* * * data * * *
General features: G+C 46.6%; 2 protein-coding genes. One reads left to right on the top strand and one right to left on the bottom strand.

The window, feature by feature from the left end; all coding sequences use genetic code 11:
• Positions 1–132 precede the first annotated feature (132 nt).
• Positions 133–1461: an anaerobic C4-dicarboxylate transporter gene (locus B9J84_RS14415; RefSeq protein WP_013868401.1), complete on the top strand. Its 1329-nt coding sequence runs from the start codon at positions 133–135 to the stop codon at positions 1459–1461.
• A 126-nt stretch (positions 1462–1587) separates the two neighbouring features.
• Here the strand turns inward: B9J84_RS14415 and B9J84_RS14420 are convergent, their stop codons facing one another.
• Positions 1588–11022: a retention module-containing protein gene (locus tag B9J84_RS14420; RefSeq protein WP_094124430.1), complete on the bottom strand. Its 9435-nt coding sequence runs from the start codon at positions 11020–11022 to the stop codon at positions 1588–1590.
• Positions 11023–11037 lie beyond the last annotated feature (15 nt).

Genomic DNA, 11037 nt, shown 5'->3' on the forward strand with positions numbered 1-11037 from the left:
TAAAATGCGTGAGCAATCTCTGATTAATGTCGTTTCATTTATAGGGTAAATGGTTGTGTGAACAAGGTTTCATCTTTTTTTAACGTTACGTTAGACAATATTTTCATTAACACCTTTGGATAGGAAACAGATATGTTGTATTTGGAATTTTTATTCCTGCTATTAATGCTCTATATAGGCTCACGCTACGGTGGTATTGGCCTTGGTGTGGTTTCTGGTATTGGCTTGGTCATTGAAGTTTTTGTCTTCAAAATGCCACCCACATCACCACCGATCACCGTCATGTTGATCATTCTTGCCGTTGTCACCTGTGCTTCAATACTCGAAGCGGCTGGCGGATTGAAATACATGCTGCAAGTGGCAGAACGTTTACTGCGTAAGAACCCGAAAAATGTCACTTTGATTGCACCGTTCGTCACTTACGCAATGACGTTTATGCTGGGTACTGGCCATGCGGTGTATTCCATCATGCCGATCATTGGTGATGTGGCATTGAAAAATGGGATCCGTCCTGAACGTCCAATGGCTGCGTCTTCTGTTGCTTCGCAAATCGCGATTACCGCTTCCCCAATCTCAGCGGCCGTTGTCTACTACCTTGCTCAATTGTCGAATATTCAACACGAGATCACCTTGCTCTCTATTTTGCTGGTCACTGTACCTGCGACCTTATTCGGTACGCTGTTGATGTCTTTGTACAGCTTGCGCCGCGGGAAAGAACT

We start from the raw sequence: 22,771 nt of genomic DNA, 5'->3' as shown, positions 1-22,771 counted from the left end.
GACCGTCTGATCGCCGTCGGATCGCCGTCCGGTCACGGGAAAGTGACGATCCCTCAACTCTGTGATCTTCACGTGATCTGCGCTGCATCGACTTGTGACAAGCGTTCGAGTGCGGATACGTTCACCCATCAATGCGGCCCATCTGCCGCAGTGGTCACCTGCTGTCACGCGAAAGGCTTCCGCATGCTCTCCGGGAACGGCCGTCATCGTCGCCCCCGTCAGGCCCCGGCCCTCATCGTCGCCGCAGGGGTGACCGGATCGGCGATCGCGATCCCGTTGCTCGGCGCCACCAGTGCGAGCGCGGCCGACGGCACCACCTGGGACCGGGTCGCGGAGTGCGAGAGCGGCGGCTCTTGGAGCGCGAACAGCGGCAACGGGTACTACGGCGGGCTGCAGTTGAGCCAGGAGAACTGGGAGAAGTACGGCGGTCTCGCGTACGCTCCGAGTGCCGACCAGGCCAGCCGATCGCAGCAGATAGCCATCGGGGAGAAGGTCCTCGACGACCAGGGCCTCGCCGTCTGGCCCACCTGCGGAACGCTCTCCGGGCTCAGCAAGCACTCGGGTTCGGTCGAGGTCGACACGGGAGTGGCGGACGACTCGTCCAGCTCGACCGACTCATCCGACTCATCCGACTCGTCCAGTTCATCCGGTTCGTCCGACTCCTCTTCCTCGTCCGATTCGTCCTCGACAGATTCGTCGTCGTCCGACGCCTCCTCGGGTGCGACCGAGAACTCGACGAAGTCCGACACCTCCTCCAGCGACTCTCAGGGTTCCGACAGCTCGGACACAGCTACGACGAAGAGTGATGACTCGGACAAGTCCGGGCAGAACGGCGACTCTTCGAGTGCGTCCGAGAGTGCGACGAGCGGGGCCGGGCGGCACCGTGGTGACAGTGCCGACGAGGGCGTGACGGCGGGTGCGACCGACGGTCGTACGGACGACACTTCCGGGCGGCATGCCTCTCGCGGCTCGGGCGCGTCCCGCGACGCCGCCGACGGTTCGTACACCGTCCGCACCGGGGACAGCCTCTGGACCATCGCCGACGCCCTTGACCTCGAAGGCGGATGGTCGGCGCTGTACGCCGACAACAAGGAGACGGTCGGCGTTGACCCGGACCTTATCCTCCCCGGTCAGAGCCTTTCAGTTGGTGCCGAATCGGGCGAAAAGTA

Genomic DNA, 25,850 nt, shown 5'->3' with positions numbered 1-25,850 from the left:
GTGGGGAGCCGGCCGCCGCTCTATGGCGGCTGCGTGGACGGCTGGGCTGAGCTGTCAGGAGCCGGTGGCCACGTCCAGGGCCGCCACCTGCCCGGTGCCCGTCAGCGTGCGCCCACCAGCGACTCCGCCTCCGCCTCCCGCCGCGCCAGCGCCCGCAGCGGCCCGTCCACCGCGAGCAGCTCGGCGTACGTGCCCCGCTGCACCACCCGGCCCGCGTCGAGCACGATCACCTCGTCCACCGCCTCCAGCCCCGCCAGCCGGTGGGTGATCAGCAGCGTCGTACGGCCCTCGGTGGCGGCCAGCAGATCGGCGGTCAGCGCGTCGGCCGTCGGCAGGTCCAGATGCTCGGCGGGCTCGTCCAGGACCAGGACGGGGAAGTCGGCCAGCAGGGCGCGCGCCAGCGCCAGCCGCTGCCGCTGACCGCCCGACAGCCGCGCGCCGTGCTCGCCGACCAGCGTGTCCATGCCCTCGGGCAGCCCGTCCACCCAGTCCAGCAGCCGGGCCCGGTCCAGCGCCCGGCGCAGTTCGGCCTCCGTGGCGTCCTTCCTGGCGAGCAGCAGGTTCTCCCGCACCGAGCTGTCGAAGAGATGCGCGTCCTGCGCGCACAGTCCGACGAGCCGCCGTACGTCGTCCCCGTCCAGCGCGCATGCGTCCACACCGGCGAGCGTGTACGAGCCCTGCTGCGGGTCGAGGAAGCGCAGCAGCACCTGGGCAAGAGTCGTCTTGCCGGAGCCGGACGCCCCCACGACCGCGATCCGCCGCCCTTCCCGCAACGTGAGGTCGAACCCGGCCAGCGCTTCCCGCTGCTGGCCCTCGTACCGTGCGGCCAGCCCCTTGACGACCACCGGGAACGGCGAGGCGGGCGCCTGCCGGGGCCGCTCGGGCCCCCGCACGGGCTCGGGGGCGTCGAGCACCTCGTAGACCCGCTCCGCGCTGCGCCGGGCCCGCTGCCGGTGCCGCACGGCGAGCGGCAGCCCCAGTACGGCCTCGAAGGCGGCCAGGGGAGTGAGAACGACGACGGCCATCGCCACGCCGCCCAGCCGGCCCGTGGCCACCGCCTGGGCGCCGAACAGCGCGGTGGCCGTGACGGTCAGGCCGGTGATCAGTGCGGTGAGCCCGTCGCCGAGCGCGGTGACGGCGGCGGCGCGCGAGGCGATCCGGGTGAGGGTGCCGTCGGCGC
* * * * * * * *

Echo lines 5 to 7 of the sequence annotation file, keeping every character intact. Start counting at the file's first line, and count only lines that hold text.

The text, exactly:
• A 126-nt stretch (positions 1462–1587) separates the two neighbouring features.
• Here the strand turns inward: B9J84_RS14415 and B9J84_RS14420 are convergent, their stop codons facing one another.
• Positions 1588–11022: a retention module-containing protein gene (locus tag B9J84_RS14420; RefSeq protein WP_094124430.1), complete on the bottom strand. Its 9435-nt coding sequence runs from the start codon at positions 11020–11022 to the stop codon at positions 1588–1590.